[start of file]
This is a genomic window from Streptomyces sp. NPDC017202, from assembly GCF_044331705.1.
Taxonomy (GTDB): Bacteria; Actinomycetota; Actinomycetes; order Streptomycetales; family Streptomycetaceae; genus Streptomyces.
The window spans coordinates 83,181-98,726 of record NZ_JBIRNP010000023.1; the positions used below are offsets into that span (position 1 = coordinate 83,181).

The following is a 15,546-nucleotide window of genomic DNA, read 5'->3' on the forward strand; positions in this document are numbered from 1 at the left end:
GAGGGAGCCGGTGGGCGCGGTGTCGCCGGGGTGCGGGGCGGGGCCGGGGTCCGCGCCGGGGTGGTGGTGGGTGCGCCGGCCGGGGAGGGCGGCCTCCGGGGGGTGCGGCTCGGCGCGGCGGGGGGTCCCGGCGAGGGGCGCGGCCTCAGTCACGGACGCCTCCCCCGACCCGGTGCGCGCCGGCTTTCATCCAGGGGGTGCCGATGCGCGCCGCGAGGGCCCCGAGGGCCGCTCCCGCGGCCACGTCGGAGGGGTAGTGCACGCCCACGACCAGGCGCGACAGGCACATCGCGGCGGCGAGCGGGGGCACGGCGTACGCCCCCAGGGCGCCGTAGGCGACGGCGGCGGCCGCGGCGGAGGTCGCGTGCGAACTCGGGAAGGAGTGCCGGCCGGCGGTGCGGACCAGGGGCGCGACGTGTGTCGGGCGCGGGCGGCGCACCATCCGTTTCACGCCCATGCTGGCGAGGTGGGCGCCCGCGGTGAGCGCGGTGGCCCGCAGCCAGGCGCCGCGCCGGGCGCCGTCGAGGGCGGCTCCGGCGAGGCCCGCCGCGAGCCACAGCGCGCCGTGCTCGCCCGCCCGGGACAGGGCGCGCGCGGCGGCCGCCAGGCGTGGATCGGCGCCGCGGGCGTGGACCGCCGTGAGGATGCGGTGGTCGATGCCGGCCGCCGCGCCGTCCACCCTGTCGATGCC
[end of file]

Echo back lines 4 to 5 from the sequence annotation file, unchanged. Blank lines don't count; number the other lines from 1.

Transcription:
The following is a 15,546-nucleotide window of genomic DNA, read 5'->3' on the forward strand; positions in this document are numbered from 1 at the left end:
GAGGGAGCCGGTGGGCGCGGTGTCGCCGGGGTGCGGGGCGGGGCCGGGGTCCGCGCCGGGGTGGTGGTGGGTGCGCCGGCCGGGGAGGGCGGCCTCCGGGGGGTGCGGCTCGGCGCGGCGGGGGGTCCCGGCGAGGGGCGCGGCCTCAGTCACGGACGCCTCCCCCGACCCGGTGCGCGCCGGCTTTCATCCAGGGGGTGCCGATGCGCGCCGCGAGGGCCCCGAGGGCCGCTCCCGCGGCCACGTCGGAGGGGTAGTGCACGCCCACGACCAGGCGCGACAGGCACATCGCGGCGGCGAGCGGGGGCACGGCGTACGCCCCCAGGGCGCCGTAGGCGACGGCGGCGGCCGCGGCGGAGGTCGCGTGCGAACTCGGGAAGGAGTGCCGGCCGGCGGTGCGGACCAGGGGCGCGACGTGTGTCGGGCGCGGGCGGCGCACCATCCGTTTCACGCCCATGCTGGCGAGGTGGGCGCCCGCGGTGAGCGCGGTGGCCCGCAGCCAGGCGCCGCGCCGGGCGCCGTCGAGGGCGGCTCCGGCGAGGCCCGCCGCGAGCCACAGCGCGCCGTGCTCGCCCGCCCGGGACAGGGCGCGCGCGGCGGCCGCCAGGCGTGGATCGGCGCCGCGGGCGTGGACCGCCGTGAGGATGCGGTGGTCGATGCCGGCCGCCGCGCCGTCCACCCTGTCGATGCC